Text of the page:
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As part of our work to develop a new approach to home and living, we have undertaken three research projects:
- A research study in partnership with Scope Australia to understand what supports participants use when living in their preferred home, or how they work towards this goal.
- A review of research and current practice to identify what interventions or strategies best support people with disability to move out of group homes or congregate care.
- An evidence review to explore what components of Specialist Disability Accommodation (SDA) might best meet the needs of people with significant and permanent disability.
There are different types of home and living supports that the NDIS can fund.
Our research can help to understand how best to support participants and help inform the decisions we make about home and living supports.
Exploring the use of capacity building supports to help make individualised living a reality
The NDIA and Scope Australia are undertaking a research project to understand how participants use formal and informal capacity building supports to transition to more individualised living options (ILO) and choose a home that’s right for them.
The research will focus on:
- understanding what type of supports participants with high-level in-home support needs receive through the NDIS
- how these supports can be used by participants to build the skills they need to live more independently
- the barriers and enablers to living more independently.
When we talk about ‘living more independently’, this may include things like individualised living options, such as living with friends or a host family.
The research is being carried out in two stages:
- the first phase will be through interviews and focus groups with NDIS participants, their family, carers and other supporters, as well as Scope staff
- the second phase will be through an online survey.
This research has ethical approval from Monash Health Human Research Ethics Committee RES-21-0000-492A.
Be part of this research
We are currently looking for NDIS participants, family, carers, and other supporters to participate in the focus groups (phase 1).
We want to hear for you, if you:
- are 18 years and over
- have lived experience with any of the following disabilities (or parent, carer, other supporter):
- Intellectual disability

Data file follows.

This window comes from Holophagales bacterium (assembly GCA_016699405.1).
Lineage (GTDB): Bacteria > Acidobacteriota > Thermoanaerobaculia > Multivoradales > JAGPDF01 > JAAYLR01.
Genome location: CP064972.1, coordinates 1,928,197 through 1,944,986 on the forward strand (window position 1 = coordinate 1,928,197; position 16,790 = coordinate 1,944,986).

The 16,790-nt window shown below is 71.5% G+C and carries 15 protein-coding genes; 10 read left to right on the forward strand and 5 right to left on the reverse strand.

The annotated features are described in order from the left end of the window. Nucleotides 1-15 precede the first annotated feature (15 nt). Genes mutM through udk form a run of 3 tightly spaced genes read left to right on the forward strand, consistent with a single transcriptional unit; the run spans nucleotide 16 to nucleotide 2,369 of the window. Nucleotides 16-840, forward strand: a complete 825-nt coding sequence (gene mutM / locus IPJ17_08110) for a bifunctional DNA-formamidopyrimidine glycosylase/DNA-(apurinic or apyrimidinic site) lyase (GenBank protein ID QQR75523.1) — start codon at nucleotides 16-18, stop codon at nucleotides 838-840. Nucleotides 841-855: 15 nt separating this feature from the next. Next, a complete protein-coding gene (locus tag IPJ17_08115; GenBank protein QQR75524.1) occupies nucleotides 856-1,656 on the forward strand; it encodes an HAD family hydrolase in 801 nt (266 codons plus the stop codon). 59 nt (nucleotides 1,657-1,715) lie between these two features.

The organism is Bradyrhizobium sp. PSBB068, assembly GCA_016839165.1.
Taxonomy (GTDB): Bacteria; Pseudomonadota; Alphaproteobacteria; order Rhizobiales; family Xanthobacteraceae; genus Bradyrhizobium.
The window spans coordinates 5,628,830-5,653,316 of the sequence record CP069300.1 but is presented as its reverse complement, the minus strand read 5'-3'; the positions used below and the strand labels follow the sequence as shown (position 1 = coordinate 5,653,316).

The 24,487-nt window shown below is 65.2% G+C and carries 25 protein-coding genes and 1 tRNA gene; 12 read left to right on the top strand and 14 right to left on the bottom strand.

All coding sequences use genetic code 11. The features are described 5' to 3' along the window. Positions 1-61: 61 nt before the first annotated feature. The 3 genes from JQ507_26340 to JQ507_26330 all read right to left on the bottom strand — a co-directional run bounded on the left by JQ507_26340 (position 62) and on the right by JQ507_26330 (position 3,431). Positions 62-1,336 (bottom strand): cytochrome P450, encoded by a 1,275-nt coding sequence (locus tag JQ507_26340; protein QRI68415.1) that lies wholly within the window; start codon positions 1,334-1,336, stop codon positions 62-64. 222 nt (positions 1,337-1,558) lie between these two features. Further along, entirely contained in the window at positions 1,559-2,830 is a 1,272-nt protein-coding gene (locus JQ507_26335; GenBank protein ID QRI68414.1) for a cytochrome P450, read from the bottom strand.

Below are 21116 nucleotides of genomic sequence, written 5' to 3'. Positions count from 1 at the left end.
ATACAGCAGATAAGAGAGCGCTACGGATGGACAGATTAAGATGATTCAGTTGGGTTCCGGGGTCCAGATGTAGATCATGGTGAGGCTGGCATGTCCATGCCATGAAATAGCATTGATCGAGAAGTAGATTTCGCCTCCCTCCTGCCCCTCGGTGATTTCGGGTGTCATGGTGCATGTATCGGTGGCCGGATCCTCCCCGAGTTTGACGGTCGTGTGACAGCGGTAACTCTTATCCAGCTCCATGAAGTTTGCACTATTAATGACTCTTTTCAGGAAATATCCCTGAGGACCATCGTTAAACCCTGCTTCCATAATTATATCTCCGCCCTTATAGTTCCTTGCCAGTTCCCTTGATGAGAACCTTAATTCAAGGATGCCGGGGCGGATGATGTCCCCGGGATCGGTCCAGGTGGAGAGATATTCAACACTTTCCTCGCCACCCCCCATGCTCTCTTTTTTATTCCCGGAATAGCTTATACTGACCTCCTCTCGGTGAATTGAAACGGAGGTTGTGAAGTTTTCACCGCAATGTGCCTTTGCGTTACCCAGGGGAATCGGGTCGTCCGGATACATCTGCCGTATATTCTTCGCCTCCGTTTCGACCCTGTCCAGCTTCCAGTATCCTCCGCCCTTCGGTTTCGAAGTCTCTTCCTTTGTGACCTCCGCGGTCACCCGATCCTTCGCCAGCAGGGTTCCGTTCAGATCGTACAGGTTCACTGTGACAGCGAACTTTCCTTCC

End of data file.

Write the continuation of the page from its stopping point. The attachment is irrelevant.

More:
- Down syndrome
- On the autism spectrum
- Psychosocial disability
- Cerebral palsy
- have a home and living goal, are thinking about home and living options OR have Individualised Living Options (ILO) or Supported Independent Living (SIL) funding in your plan
Please note that places in this research project are limited.
Participating in this research is voluntary and it will not impact your NDIS plan or any other communication you have with the NDIA.
If you are interested in participating please contact the NDIA Research Programs team on email at [email protected] or phone (03) 9621 6118 and leave a message.
Further information on how to participate in the online survey (phase 2) will be published to our website in late October/early November.
Evidence review: Transitions from group homes, institutional care and residential aged care
This evidence review of national and international research has been undertaken to help the NDIA understand what works when supporting people with disability to move out of group homes or congregate care (for example residential aged care) to more individualised living arrangements.
The NDIA commissioned the Centre for Disability Studies at the University of Sydney to do this research.
The findings from this review will be released in late 2021.
Evidence review: Environmental scan of Specialist Disability Accommodation (SDA)
Individuals have different preferences when choosing their SDA. For example, some may prefer a home shared with a small number of friends. Others may prefer a private unit and garden with features for physical accessibility or a flat near to transport and the local fitness park.
This research explores how SDA might best meet the needs of people with significant and permanent disability.
This research identified:
- how SDA is being used across Australia
- what tools are available to support participants exploring SDA
- what design principles are important for individuals who require SDA
If you would like a copy of this evidence review, please contact [email protected]